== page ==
Mind them hens

Maggie Fox and Aidie (Adrian) Blake were my godparents. Maggie lived to a ripe old age, and died in 1964 after we had just moved in to the new house. Maggie and my mother got on well as you’d expect of two women living close to each other, while being a mile from the next nearest neighbour. They shared household supplies and kept each other company while the men were out. Maggie, a tall and imposing woman, normally dressed in black with her hair tied in a bun kept a clean and orderly house. At the far end of the kitchen was the inevitable Stanley 8 range. On the back wall were pictures of Pope John XXIII and John F. Kennedy and his wife Jackie. Maggie normally worked at a table in the middle of the kitchen.

Her nephew Paddy ran the farm and looked after the church. He also kept dogs all his life. Some of these dogs were friendly, while others were aggressive. Around 1962 he had a dog called “Watt”, that belonged to the latter group: but mostly his dogs were good with children.  Maggie kept lots of hens and they normally spent their days pecking around the door. Inside the house the cat kept Maggie company. Like Paddy’s dogs a great variety of cats resided in the Fox household over the years. It was the only house where dogs, cats, hens and foxs lived in harmony!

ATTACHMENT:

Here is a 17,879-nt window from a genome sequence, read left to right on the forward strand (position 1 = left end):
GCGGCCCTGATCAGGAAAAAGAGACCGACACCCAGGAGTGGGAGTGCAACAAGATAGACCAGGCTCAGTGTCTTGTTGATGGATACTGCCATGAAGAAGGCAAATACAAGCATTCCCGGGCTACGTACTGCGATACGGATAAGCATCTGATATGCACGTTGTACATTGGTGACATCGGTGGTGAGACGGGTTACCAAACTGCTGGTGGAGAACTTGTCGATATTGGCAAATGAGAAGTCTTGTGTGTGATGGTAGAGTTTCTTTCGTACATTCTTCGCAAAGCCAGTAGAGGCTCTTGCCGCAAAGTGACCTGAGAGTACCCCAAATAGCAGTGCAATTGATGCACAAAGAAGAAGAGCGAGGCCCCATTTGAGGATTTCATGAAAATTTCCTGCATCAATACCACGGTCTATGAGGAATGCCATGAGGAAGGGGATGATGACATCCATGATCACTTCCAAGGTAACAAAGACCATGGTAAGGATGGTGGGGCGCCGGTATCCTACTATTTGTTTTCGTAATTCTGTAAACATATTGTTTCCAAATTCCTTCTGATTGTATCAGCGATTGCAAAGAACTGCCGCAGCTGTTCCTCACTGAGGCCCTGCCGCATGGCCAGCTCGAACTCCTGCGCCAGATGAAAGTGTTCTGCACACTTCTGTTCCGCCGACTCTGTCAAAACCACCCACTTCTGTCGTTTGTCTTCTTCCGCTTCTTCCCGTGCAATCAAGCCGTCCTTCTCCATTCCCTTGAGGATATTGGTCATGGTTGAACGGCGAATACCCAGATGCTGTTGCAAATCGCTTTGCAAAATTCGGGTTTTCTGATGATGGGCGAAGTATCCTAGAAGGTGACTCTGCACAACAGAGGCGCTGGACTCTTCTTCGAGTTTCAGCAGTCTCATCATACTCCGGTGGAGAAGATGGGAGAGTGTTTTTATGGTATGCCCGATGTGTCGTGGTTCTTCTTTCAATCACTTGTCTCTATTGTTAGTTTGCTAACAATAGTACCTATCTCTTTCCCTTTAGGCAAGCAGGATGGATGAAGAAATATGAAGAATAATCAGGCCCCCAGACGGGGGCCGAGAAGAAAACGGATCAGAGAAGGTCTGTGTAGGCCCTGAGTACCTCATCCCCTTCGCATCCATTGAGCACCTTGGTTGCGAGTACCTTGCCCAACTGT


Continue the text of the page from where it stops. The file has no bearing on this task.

I remember one day when I was a small child my mother sent me on a message down to Maggie’s house, a distance from door to door of about 40 yards. I made my way into the yard, past the hens and into the house. Maggie was delighted to see me and gave me milk and home made bread with marmalade. Some time later, not to outstay my welcome, I headed for the door, bread in hand. “Mind them hins”, says Maggie, “or they‘ll pick the eyes out of your head” I went outside and the hens, thinking food was arriving, gathered round squawking noisily. Taking Maggie’s warning seriously I threw the bread to the hens, and ran for the gate covering my eyes with my hands.  Losing an eye to a hen before I even went to school was something to be avoided at all costs. Maggie got great mileage out of the story for the next few days.

I liked Maggie Fox and I liked visiting her house. One attraction was that she regularly had biscuits and bread and jam, which were rare enough at home – jam that is, we had lots of the bread.  We moved to the new house on the Ballinrink road in 1964, and Maggie stayed down the lane. I know from my mother she would have liked to move in with us, I don’t know if that  would have been practical, but I had hoped she would.  Maggie died the same year, about a month after we moved house.

Frank Smith. Ballinacree 2018

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